The Padre is a voxel-style take on horror with callbacks to various elements from the golden age of survival-horror games. Anyone growing up with games like Resident Evil or Silent Hill will feel right at home with The Padre as it attempts to emulate fixed camera angles and blocky visuals of the past. You play as a demon-hunting and often wisecracking priest who has to venture inside a haunting mansion, ridden with all sorts of creatures of the night, to find the missing cardinal and unravel the mystery of the demonic power that you encounter along the way.
The premise of The Padre sounds good on paper, but as soon as you have booted the game, it all comes crashing down. Right off the bat, the game looks and feels unpolished due to the painfully slow and clunky controls. Things as simple as opening a lock can take a while as you fumble around its obtuse menu. The fixed camera and voxel visuals may make The Padre look like a decent retro-style horror title but the oddly disjointed gameplay will take you away from all the possible fun you may have with the game.
Many puzzles are not logically connected to the flow of the game. Granted, you also had to do weird puzzles in Resident Evil and Silent Hill to progress the story, but they made sense in the context of the game itself. Here, the puzzles are often set up ridiculously and solutions can often be quite nonsensical. The clues are vague and nothing is explained clearly. It doesn’t feel great nor rewarding to solve the puzzles.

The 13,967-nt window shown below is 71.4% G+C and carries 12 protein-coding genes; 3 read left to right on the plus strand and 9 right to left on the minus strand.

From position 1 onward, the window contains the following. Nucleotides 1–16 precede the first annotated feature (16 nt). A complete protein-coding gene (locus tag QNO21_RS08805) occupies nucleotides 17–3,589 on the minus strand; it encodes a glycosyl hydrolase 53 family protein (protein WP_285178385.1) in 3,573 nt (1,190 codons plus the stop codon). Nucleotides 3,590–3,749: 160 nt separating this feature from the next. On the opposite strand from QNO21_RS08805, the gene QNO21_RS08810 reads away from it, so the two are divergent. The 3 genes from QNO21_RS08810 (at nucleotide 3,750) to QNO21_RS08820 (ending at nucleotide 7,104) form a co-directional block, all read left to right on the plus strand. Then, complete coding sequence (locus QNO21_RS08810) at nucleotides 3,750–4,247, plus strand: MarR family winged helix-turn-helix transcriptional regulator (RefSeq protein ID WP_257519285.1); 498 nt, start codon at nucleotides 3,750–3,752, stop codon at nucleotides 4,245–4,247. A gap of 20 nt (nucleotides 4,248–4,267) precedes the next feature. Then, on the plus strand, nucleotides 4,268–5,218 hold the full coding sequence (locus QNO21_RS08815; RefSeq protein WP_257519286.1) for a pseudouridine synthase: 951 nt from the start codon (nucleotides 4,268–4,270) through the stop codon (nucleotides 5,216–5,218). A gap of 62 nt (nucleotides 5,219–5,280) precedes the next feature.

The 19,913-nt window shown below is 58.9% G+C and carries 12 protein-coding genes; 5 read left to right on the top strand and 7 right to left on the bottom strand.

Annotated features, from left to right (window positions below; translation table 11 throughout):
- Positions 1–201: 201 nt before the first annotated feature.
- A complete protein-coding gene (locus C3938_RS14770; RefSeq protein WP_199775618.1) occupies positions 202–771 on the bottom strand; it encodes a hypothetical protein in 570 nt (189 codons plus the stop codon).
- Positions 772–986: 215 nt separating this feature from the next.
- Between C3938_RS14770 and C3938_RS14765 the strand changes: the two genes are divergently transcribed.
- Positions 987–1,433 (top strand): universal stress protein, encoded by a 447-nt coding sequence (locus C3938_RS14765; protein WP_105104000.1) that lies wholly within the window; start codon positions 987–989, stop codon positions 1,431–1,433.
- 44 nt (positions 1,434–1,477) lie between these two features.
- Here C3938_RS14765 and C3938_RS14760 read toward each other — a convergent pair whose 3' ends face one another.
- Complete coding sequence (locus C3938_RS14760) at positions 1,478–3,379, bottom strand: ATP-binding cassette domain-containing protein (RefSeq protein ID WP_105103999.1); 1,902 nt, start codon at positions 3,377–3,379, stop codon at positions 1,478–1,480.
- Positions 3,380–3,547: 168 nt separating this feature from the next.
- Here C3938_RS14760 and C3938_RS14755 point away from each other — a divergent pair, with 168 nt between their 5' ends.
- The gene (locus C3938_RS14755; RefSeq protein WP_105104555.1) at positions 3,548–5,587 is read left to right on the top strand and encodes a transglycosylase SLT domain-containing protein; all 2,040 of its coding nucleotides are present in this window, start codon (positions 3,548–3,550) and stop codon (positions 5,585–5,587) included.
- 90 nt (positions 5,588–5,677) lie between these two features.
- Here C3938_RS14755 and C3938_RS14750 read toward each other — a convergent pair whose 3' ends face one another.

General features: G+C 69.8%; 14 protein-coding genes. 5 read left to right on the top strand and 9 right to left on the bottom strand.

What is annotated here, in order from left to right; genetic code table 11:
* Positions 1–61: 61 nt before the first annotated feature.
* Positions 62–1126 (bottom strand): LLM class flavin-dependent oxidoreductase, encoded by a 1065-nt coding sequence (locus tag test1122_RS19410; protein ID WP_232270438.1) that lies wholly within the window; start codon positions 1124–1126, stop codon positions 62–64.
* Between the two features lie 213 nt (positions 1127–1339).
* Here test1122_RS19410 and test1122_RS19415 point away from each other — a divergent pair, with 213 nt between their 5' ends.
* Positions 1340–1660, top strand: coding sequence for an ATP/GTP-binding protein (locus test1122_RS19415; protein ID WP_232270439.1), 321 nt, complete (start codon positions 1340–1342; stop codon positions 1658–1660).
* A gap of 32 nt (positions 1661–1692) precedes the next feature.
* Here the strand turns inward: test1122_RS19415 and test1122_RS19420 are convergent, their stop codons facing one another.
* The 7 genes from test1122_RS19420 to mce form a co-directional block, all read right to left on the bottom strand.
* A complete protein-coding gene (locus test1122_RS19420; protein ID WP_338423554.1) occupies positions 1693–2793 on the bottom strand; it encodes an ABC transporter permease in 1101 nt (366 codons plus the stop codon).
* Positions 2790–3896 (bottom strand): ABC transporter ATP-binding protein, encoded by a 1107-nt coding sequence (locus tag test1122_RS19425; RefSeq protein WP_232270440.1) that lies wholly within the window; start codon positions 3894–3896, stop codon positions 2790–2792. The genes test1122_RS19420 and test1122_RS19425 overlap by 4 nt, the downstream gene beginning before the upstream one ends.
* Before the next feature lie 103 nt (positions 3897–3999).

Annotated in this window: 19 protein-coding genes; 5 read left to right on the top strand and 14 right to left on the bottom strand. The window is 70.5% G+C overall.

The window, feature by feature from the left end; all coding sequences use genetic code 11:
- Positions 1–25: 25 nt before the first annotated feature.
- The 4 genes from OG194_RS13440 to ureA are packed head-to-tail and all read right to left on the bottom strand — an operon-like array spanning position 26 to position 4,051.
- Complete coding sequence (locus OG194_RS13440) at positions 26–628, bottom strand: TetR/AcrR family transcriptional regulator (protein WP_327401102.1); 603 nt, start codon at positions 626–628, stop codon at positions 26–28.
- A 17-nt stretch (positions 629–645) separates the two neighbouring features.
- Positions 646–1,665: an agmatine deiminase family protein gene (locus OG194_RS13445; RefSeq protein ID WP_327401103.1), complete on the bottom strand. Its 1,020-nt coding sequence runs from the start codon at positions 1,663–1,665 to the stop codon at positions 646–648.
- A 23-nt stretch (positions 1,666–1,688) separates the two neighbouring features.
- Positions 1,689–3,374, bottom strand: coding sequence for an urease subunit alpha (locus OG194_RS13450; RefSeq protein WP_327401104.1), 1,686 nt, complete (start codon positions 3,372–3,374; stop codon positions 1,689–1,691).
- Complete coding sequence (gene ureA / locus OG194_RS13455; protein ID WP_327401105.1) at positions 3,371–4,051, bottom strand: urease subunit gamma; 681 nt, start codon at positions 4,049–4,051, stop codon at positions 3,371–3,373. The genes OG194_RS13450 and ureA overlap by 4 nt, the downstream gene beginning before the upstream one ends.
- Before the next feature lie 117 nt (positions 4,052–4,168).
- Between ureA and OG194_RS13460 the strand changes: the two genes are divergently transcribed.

The combat is a complete mess, thanks to clunky controls. More often than not, you will find yourself struggling more with the controls than the enemies you encounter. There is no incentive to engage enemies in combat, either, not because it’s a survival horror game, but because fighting is simply devoid of any fun.
If you die, you will be sent to a mysterious realm instead of giving you a true game over. You can come back to the world of living from the realm but the number of times you can resurrect is limited. This peculiar mechanic comes in handy because some puzzles are questionably designed to kill you instantly if you make a single mistake.
There are numerous technical issues as well. Once, I had to restart the game right after the title screen because the game refused to load and gave me a black screen instead. The input lag and frame-rate drops are frequent. Even doing a simple thing like going in and out of a room can be glitchy, as the player character would sometime go through the wall instead of the door.
The Padre tried to incorporate various ideas that can make a good retro-style survival horror game but it ultimately failed to mesh all them into one coherent experience. The puzzles feel disjointed and directionless and the controls are clunky. Not to mention, the overall mediocre experience is ridden with glaring technical issues and glitches.
Lv-99 simple sheep